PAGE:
What is Angina
Angina or angina pectoris is severe chest pain or squeezing of the chest or a discomfort that occurs owing to decreased blood oxygen supply to the heart muscles. It manifests as pressure, heaviness, tightening, squeezing or aching across the chest, and may induce indigestion, heartburn, sweating, nausea, weakness, cramping and shortness of breath.
Angina is not the same as a heart attack, but requires immediate medical attention on occurrence and preferably pre-emption. The condition often serves as a precursor to heart attacks, and very often becomes fatal by itself.
The most common cause of angina is reduced blood supply to the heart owing to narrowing of the coronary arteries induced by arteriosclerosis. The coronary arteries supply oxygen to the heart muscles through blood. Smoke, tobacco, high blood pressure, diabetes, a sedentary lifestyle and other factors all cause arterial plaque build up, narrowing the arteries by about 50 to 70 percent, and causing a proportionate reduction in the flow of blood to the heart.
Angina induced by arteriosclerosis usually occurs after a period of heavy exertion or emotional stress, when the heart muscle demands more blood oxygen than the narrowed arteries deliver, and lasts anywhere between one to 15 minutes.
Another major cause of angina is coronary artery spasms. Rapid contraction of muscle fibers that surround the artery walls may cause a sudden narrowing or spasm of the arteries, leading to reduced blood supply to heart muscles. Such “variant” or Prinzmetal angina may occur at rest, usually in the early morning hours.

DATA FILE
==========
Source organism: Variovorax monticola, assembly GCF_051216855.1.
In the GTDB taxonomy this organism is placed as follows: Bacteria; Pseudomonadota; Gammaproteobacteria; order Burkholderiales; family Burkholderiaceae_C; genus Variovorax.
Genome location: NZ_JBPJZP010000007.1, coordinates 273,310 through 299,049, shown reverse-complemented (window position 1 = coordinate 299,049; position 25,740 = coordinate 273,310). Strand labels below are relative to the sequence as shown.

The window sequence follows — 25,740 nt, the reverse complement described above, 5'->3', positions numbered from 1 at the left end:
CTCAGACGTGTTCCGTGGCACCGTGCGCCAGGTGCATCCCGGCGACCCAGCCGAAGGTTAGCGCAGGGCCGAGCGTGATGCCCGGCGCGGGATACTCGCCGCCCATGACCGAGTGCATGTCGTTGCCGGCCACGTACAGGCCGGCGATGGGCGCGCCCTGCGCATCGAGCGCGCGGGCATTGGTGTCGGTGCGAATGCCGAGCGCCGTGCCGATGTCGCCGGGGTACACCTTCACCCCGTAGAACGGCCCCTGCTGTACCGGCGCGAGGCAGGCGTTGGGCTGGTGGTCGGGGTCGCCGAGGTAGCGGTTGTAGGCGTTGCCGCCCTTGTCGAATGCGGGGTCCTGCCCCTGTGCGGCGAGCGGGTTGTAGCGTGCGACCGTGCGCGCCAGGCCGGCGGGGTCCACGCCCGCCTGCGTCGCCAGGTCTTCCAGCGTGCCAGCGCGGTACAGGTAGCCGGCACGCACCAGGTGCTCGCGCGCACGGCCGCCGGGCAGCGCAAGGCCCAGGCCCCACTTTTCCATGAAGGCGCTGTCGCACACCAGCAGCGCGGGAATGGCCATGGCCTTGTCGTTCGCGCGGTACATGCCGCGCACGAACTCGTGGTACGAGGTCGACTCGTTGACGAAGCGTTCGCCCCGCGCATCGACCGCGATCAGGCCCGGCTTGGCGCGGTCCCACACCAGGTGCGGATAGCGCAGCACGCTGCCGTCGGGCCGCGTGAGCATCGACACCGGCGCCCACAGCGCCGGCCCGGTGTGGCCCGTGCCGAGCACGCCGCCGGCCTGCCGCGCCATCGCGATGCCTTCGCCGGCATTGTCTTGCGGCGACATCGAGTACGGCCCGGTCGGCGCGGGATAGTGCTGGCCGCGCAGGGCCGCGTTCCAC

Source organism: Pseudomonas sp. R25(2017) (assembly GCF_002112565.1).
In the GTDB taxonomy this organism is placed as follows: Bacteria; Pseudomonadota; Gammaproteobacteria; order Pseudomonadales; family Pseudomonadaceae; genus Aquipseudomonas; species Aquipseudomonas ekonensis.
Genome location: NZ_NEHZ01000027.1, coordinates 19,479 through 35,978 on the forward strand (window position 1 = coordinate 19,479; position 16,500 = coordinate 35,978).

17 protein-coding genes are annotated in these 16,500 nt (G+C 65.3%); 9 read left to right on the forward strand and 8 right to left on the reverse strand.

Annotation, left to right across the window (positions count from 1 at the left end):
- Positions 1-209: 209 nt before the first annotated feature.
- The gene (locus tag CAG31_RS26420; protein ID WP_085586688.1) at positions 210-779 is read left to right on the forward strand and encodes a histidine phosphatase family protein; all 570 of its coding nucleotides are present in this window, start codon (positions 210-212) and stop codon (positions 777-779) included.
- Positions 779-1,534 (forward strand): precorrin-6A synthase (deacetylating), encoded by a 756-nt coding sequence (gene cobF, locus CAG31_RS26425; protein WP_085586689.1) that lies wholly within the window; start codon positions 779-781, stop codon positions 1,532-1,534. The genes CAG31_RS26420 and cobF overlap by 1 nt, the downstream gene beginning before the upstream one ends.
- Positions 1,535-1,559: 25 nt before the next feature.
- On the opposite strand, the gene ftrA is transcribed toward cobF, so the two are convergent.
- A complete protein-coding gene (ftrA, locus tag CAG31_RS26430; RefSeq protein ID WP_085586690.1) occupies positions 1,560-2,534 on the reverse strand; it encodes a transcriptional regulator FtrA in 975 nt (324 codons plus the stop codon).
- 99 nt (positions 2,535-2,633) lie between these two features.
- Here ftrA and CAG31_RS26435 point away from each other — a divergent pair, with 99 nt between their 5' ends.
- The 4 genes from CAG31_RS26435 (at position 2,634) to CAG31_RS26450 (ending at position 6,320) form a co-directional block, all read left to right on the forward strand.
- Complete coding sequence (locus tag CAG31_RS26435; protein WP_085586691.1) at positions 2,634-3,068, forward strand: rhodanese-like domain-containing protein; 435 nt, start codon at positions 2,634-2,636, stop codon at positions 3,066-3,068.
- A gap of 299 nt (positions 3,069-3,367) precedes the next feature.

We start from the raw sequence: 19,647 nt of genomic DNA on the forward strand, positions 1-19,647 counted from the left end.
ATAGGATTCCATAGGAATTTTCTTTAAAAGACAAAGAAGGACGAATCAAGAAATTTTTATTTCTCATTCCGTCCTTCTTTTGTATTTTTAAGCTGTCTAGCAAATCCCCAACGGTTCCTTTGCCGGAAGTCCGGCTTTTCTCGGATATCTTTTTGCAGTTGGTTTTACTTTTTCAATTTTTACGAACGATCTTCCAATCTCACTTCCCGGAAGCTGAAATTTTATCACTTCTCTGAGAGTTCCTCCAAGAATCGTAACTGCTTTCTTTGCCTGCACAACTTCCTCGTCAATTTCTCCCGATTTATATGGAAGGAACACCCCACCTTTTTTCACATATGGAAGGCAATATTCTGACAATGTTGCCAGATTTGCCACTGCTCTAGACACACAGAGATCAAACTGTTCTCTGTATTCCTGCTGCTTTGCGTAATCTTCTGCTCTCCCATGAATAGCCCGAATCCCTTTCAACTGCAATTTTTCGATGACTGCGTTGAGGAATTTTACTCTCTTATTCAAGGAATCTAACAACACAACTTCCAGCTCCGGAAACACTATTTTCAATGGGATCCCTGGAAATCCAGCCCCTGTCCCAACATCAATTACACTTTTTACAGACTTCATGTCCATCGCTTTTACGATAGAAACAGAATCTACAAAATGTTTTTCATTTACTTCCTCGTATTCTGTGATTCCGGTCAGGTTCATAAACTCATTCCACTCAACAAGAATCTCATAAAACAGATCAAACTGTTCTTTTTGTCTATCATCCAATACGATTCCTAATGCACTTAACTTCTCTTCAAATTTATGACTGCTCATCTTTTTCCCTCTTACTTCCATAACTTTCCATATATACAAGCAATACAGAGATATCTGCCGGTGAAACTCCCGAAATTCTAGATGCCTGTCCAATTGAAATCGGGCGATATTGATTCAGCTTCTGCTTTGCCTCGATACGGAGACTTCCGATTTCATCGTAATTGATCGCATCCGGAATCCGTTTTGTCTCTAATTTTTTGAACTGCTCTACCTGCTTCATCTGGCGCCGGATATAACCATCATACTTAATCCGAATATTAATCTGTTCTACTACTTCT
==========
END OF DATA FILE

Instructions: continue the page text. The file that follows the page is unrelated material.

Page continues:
The most common treatment options for angina are:
- rest, to reduce the demand of oxygen to the heart.
- placing a nitroglycerin tablet under the tongue. Nitroglycerin relaxes the blood vessels and decrease the workload of the heart.
- intake of cholesterol lowering drugs such as anti platelet agents, anticoagulants and antihyperlipidemics, or blood pressure lowering drugs such as beta-blockers and antihypertensives.
- nonsurgical cardiac catheterization procedure to increase blood flow to the heart muscle.
- angioplasty or percutaneous coronary intervention to remove blockages by suctioning out blood clots, or opening a blocked artery.
- coronary artery bypass surgery to replace the valves. Such surgery reroutes blood through a new artery or vein grafted around the diseased sections of the coronary arteries
Rest and medication effect a temporary reversal of symptoms, and rarely reverse the condition. Surgery and other methods removes angina, but need not effect a permanent cure.
Post Surgery Angina
Surgery removes angina, but does not guarantee a permanent cure. Post surgery angina is a common occurrence, with the condition recurring in about 4 out of 100 cases. The major causes for such recurrence are:
- new valves suffering from arteriosclerosis
- progression of atherosclerosis in non bypassed vessels
- valves subject to spasms
- technical problems with the graft, graft disease or early graft closure
- the heart not pumping enough blood
Treatment options for angina after valve repair remains the same as that of angina before valve repair, but surgery stands a lesser chance of success when repeated. As the adage goes “prevention is better than cure,” the most effective method to counter post surgery angina is reducing risk factors such as lowering cholesterol, controlling blood pressure, quitting smoking and keeping diabetes in check.
A proper understanding of the causes and treatment options of a major condition such as angina contributes towards leading a healthy lifestyle.
- WebMD. “Heart Disease and Angina.” Retrieved May 15, 2011.
- WebMD. “Coronary artery bypass graft (CABG) surgery.” Retrieved May 15, 2011
- The Ohio State University Medical Center. “Angina.” Retrieved May 15, 2011.
Image Credit: flickr.com/Patrick J. Lynch